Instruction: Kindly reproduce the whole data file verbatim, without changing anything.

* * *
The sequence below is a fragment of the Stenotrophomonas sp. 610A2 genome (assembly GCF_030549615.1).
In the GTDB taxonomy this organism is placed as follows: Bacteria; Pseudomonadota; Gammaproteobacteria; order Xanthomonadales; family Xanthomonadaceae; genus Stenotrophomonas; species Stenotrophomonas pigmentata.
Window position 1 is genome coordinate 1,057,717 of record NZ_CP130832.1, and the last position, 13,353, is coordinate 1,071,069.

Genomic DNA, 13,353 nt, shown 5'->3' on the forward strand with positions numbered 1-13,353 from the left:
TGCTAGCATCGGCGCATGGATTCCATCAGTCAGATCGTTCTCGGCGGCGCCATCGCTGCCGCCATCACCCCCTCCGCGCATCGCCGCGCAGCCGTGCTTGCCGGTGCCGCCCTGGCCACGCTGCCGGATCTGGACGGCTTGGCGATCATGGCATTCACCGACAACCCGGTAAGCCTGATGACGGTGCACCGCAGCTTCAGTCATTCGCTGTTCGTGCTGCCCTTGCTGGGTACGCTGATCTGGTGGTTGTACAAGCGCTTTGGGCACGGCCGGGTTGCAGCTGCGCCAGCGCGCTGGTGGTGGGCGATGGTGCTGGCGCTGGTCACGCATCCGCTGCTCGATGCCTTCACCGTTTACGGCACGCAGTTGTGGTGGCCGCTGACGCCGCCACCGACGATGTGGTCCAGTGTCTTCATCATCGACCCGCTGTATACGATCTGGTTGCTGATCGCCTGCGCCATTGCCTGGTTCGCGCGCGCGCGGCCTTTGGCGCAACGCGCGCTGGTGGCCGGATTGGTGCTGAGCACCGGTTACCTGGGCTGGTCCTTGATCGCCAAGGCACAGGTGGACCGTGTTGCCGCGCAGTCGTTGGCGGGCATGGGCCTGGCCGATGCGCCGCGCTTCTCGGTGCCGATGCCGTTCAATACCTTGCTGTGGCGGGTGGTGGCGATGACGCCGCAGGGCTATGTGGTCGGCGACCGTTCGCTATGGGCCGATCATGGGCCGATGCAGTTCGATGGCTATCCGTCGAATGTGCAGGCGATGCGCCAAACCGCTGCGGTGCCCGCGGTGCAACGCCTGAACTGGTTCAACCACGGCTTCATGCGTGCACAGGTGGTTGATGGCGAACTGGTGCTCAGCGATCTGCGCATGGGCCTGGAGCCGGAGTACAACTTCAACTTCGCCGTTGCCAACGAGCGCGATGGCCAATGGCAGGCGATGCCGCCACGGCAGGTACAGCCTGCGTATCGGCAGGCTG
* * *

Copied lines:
The sequence below is a fragment of the Stenotrophomonas sp. 610A2 genome (assembly GCF_030549615.1).
In the GTDB taxonomy this organism is placed as follows: Bacteria; Pseudomonadota; Gammaproteobacteria; order Xanthomonadales; family Xanthomonadaceae; genus Stenotrophomonas; species Stenotrophomonas pigmentata.
Window position 1 is genome coordinate 1,057,717 of record NZ_CP130832.1, and the last position, 13,353, is coordinate 1,071,069.

Genomic DNA, 13,353 nt, shown 5'->3' on the forward strand with positions numbered 1-13,353 from the left:
TGCTAGCATCGGCGCATGGATTCCATCAGTCAGATCGTTCTCGGCGGCGCCATCGCTGCCGCCATCACCCCCTCCGCGCATCGCCGCGCAGCCGTGCTTGCCGGTGCCGCCCTGGCCACGCTGCCGGATCTGGACGGCTTGGCGATCATGGCATTCACCGACAACCCGGTAAGCCTGATGACGGTGCACCGCAGCTTCAGTCATTCGCTGTTCGTGCTGCCCTTGCTGGGTACGCTGATCTGGTGGTTGTACAAGCGCTTTGGGCACGGCCGGGTTGCAGCTGCGCCAGCGCGCTGGTGGTGGGCGATGGTGCTGGCGCTGGTCACGCATCCGCTGCTCGATGCCTTCACCGTTTACGGCACGCAGTTGTGGTGGCCGCTGACGCCGCCACCGACGATGTGGTCCAGTGTCTTCATCATCGACCCGCTGTATACGATCTGGTTGCTGATCGCCTGCGCCATTGCCTGGTTCGCGCGCGCGCGGCCTTTGGCGCAACGCGCGCTGGTGGCCGGATTGGTGCTGAGCACCGGTTACCTGGGCTGGTCCTTGATCGCCAAGGCACAGGTGGACCGTGTTGCCGCGCAGTCGTTGGCGGGCATGGGCCTGGCCGATGCGCCGCGCTTCTCGGTGCCGATGCCGTTCAATACCTTGCTGTGGCGGGTGGTGGCGATGACGCCGCAGGGCTATGTGGTCGGCGACCGTTCGCTATGGGCCGATCATGGGCCGATGCAGTTCGATGGCTATCCGTCGAATGTGCAGGCGATGCGCCAAACCGCTGCGGTGCCCGCGGTGCAACGCCTGAACTGGTTCAACCACGGCTTCATGCGTGCACAGGTGGTTGATGGCGAACTGGTGCTCAGCGATCTGCGCATGGGCCTGGAGCCGGAGTACAACTTCAACTTCGCCGTTGCCAACGAGCGCGATGGCCAATGGCAGGCGATGCCGCCACGGCAGGTACAGCCTGCGTATCGGCAGGCTG